TT Vernacular & Folklore Characters

February 4, 2009


Since we were talking about African-American vernacular, here’s some of the common Trinidadian terms and phrases I’m used to: 


  Never see come see – someone who is unaccustomed to certain things.”I dey” – I’m fine   

Same khaki pants – things never change

“He/she doh eat nice” – to say a person is arrogant or formidable

To take basket – to be manipulated into doing something

Basket doh hold water – all threats are idle

Take chain up – to be manipulated into doing something

“You can’t play sailor and ‘fraid powder” – you must face the consequences of your actions.

To get horrors – to become upset over something

Band your belly – to prepare for hard times

Playing dead to catch Corbeau alive – to act stealthily to achieve something

Fire de wuk – to quit a job

Moon does run until daylight catch up with him – people who do wrong will eventually meet justice

Cockroach have no right in fowl party – people should stay where they belong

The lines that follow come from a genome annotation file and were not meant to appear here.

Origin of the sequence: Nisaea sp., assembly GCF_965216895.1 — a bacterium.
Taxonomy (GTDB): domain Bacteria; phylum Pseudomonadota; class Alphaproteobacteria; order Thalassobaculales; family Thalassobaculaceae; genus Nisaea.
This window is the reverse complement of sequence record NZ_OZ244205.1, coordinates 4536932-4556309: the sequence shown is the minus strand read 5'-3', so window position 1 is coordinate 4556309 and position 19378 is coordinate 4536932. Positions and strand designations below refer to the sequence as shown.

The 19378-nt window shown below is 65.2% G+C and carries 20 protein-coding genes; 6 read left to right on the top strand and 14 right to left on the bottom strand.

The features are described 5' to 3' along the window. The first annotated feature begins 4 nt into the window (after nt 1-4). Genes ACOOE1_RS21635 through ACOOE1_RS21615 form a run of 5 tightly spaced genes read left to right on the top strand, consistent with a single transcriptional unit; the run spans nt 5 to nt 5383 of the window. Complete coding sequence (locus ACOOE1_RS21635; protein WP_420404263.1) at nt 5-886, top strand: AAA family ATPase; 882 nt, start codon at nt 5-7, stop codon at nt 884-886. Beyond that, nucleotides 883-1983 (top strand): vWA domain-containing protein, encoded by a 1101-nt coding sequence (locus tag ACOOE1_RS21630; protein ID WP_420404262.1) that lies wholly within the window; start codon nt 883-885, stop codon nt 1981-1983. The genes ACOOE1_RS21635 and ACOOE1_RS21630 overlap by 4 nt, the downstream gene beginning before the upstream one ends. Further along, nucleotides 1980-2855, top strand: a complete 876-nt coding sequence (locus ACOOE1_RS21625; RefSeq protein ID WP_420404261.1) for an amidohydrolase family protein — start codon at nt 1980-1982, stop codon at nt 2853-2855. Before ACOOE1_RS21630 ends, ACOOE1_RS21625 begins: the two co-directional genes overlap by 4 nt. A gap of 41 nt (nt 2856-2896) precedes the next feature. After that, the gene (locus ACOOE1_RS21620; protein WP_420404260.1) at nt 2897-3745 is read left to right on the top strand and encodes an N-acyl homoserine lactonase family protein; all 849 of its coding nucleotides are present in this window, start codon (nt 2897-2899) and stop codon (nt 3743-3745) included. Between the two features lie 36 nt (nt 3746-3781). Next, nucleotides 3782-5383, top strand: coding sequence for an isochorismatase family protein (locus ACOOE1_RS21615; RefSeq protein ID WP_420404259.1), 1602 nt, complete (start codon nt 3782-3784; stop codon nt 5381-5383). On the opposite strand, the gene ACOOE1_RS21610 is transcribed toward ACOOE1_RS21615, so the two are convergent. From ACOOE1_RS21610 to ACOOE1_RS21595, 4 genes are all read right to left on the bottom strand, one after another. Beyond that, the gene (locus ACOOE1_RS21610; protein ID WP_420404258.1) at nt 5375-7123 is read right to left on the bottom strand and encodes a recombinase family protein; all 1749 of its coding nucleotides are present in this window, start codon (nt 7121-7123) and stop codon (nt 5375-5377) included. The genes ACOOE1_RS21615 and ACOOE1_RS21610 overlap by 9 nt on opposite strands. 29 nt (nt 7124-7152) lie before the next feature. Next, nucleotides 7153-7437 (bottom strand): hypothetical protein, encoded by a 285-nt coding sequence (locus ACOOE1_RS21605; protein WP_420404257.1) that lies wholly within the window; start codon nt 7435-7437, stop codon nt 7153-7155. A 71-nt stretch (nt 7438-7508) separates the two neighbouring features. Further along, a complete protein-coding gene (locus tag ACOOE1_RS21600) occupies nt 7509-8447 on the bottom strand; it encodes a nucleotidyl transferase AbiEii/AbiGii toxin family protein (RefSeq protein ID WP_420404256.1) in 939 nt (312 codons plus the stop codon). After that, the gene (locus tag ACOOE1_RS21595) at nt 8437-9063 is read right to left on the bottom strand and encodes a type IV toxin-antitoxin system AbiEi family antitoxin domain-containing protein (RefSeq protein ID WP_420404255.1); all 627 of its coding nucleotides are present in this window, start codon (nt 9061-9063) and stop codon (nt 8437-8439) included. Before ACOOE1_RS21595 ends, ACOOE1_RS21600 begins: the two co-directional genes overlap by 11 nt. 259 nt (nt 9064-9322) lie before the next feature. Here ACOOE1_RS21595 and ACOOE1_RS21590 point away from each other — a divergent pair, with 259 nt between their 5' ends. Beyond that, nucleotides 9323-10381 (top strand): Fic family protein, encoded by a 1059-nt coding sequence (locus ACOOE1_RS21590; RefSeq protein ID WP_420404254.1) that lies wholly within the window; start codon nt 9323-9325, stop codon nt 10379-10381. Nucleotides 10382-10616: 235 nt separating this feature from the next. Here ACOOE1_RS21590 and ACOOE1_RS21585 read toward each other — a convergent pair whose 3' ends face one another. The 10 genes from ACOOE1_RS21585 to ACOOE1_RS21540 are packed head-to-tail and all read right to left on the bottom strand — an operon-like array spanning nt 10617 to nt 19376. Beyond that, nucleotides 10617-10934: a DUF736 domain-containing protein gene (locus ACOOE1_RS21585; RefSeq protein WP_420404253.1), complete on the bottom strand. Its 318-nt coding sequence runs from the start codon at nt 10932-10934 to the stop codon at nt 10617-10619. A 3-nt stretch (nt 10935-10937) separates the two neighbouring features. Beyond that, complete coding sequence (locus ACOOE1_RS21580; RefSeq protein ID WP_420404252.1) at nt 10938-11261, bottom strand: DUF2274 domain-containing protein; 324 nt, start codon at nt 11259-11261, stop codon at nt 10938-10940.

To ‘throw ‘way’ child – to have an abortion

Stone fall in your garden – to be guilty about something

Monkey know what tree to climb – people who are up to no good know who to interfere with

Gopaul luck eh Seepaul luck – not everyone has the same luck or chances

Money ‘a pocket, back no ground – only when you get rewards must you have sex

“He/she ain’t right here” – to say a person is crazy

Forming the ass – to play the fool

All skin teeth eh laugh – do not be deceived by friendly appearances

Behind back is ‘Dog’, before face is “Mr Dog” – people will say bad things when your back is turned

Monkey say “cool breeze” – to act unaffected by something

Bam ba yuh go see am – wait and see

Corbeau can’t eat sponge cake – people with no class cannot appreciate certain things

“He/She does touch” – to say someone is a thief

“I Payap!”  – an exclamation of wonder or disbelief

to have “goat mouth” – when everything a person says comes true, especially bad things

Yuh fadder is ah glassmaker? – to tell someone they are blocking your view

Loll off – to relax when there is work to be done

Lick dong – to knock someone down


Trinidadian Folkloric Characters explained…





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